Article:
The term cloud hosting and cloud computing has been in the news, a lot, lately. It has become such a buzz word and it will continue for some time since its introduction is early in its infancy and its utility and structure is pure genius. As in physics, when solutions of such simplicity are stumbled upon, it is referred to as an elegant solution.
Cloud hosting is fairly new in terms of the technology issue of processing and storage. Because it is possible to locate machines that are purely processing powerhouses and then attache them to storage boxes it becomes a cheaper and more cost effective solution to having multiple repetitive processors on a box of storage. It becomes a lot more sophisticated when in computing the roles are specialized.
So a server in amsterdam might be running top of the line processing with little to no storage and share this processing power with a number of other processing sites, while the data is stored in another location, in Asia or south America. The benefit is that costs are better distributed and resources are better utilized in a way that reduces the per unit costs to everybody.
This is a very dynamic infrastructure and each administrator does not just have access to one processing site or one storage site, they are part of a group that has access to the physical hardware almost anywhere and everywhere around the world. By doing this they better utilize any of the free capacity that is available.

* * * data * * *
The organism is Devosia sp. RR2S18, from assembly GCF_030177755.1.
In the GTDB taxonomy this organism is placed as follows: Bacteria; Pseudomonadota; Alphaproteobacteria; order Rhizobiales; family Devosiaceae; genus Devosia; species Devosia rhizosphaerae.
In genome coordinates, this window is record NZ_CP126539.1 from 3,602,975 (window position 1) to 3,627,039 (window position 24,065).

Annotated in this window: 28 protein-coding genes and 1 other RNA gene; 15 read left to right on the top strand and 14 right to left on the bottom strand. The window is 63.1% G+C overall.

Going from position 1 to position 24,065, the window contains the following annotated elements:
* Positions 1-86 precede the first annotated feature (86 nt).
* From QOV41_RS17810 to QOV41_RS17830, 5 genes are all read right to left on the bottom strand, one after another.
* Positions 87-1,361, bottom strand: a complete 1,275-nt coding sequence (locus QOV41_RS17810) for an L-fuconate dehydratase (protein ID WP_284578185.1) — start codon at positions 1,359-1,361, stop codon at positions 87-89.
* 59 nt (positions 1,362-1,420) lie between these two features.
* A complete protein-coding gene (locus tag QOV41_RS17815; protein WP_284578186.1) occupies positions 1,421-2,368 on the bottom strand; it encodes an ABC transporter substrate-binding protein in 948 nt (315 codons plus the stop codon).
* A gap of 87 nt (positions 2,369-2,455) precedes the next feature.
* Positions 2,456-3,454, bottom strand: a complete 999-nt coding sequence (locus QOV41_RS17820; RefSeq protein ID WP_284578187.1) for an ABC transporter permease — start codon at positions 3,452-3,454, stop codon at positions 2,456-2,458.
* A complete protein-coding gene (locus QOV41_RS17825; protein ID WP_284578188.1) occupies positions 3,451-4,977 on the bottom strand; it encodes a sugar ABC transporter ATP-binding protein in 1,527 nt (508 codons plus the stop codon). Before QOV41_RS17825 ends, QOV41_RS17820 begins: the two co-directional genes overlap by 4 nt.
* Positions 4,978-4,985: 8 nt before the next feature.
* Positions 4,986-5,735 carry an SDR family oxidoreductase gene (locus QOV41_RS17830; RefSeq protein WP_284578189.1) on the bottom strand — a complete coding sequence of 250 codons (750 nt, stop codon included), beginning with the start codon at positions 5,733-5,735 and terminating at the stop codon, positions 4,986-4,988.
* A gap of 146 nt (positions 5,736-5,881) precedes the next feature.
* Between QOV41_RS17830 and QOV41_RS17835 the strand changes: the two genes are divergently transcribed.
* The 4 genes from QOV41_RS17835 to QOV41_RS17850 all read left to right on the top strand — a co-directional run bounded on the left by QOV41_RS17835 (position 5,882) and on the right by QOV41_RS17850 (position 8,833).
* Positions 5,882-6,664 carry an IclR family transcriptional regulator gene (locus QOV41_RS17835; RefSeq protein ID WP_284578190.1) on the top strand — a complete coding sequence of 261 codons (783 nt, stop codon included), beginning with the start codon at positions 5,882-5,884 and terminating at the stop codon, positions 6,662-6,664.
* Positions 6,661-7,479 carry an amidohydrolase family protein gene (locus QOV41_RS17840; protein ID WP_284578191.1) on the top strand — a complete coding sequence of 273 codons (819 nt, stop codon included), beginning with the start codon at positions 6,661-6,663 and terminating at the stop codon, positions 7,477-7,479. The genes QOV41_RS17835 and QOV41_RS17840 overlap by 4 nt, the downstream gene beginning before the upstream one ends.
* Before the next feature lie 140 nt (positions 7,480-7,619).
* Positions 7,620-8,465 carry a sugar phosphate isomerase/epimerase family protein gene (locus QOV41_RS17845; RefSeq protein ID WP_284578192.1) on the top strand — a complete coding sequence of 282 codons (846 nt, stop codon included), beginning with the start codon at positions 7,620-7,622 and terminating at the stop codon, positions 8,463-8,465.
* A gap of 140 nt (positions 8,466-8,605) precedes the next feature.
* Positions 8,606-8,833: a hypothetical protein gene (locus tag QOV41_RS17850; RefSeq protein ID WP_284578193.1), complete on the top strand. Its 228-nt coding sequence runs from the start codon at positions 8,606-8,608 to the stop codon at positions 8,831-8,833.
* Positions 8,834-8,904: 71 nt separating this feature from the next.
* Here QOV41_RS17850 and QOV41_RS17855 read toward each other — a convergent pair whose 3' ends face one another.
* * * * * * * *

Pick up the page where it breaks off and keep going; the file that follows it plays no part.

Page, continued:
The typical cloud host has the following characteristics:
They are able to access a very extensive network from a very diverse pool of resources. Servers are typically held in many different Class IP locations.
Pay Per Use
Most of the cloud computing strategy is based on an on-demand pricing schedule, meaning you pay for the capacity you are using.
The crux of the entire concept is to pool the resources and tie them up so that it can be effectively and efficiently deployed, utilized and priced.
As opposed to static systems that are server centric and a person either takes what is there or leaves it, cloud systems can marshal the services of any component online without much difficulty, so a customer is able to request a wide range of structures which can expand or contract as the load and traffic volume change.
These issues make a true cloud hosting a very viable alternative to conventional hosting and it is the next phase in hosting evolution.
Researcher Johnathan Henery who works with WhoIsHostingThis appreciates you for reading this and likes to think you will find it useful. Our review of one host can be seen by following the link.